[e2e] was Re: A message to authors - nsdi
David P. Reed
dpreed at reed.com
Thu Jan 10 13:04:17 PST 2008
Putting "features" in the Berkeley Sockets interface doesn't solve the
problem generically. The problem has nothing to do with the lack of
features "in the network". Papering over that fact by positing that
"there exists a generic solution" doesn't actually prove that there
really is a generic *solution*. Just a pile of crappy new features
justified by a questionable claim of relevance.
The same logic justifies scanning airport passengers for Arabic names
and presuming that contributes to "security".
Michael Welzl wrote:
>> The simplest possible answer to program committee stuff is for the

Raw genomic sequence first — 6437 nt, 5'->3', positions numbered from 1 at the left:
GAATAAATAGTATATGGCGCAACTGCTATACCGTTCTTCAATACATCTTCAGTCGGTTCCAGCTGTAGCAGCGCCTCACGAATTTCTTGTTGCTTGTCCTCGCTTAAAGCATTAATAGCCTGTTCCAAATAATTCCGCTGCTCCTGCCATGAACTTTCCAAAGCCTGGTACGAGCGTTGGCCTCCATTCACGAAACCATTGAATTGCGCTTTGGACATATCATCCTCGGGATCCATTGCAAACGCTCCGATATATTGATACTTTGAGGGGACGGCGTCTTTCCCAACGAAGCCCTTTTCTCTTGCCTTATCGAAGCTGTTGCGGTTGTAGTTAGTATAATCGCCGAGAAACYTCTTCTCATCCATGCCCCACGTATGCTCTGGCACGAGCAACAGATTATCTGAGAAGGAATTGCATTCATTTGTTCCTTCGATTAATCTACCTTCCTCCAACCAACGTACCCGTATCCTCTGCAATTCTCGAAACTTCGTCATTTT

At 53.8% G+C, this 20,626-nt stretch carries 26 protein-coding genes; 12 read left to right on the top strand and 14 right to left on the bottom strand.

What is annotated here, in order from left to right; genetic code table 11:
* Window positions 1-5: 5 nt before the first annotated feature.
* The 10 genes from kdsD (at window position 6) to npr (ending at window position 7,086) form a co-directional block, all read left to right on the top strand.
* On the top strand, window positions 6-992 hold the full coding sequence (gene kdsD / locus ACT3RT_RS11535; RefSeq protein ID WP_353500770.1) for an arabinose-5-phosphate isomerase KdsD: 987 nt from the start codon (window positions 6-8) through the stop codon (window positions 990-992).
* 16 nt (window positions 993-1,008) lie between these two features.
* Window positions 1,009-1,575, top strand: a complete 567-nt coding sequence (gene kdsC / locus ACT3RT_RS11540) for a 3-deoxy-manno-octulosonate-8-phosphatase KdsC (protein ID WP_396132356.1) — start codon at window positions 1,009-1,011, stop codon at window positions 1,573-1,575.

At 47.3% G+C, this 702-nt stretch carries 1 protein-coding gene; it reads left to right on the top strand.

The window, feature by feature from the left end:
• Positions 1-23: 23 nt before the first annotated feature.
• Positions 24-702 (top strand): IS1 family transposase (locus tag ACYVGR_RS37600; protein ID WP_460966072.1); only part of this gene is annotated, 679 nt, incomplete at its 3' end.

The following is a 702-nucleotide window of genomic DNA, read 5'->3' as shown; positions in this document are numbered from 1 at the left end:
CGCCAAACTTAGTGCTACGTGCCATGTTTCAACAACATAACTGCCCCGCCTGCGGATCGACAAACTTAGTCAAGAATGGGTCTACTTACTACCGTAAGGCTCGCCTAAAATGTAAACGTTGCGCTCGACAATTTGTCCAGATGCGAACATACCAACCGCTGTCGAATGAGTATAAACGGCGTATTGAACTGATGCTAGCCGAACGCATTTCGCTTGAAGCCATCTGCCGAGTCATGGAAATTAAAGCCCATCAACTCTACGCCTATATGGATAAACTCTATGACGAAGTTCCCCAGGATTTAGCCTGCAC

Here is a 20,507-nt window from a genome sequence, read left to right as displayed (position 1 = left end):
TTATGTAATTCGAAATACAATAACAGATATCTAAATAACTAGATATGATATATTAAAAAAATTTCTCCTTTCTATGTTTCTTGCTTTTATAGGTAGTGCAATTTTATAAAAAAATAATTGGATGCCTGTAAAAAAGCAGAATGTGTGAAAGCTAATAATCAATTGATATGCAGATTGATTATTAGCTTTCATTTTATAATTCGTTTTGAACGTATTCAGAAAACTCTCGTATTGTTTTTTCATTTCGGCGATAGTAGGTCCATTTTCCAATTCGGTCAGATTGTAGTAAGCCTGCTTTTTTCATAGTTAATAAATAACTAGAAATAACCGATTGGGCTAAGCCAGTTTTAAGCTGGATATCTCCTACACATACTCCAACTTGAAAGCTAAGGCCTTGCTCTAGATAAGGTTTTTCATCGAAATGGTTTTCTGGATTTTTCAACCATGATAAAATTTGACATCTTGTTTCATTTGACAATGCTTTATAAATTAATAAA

>> committee to say: you will recieve a response by date A to acknowledge
>> your submission and date X to accept or reject. If you don't get
>> responses by those dates, send inquiries to Y. We will endeavor to
>> reply by mail within one day.
> That's a nice idea, but...
>> Note that all of the timeouts above are not "automagic". They are
>> protocol specifications. They don't require guesses, but embed the
>> timeout in the end-to-end protocol def. There is no need for generic
> I disagree that there's no need for generic solutions, because of the
> mismatch between people's expectations about the service they get
> from email, and the service that the system offers (as well as the
> work involved in personally checking! Note that your solution above
> involves people typing stuff on keyboards - as the reliability declines,
> the scalability of that system will become limited by the hours that
> people can devote to that kind of solution).
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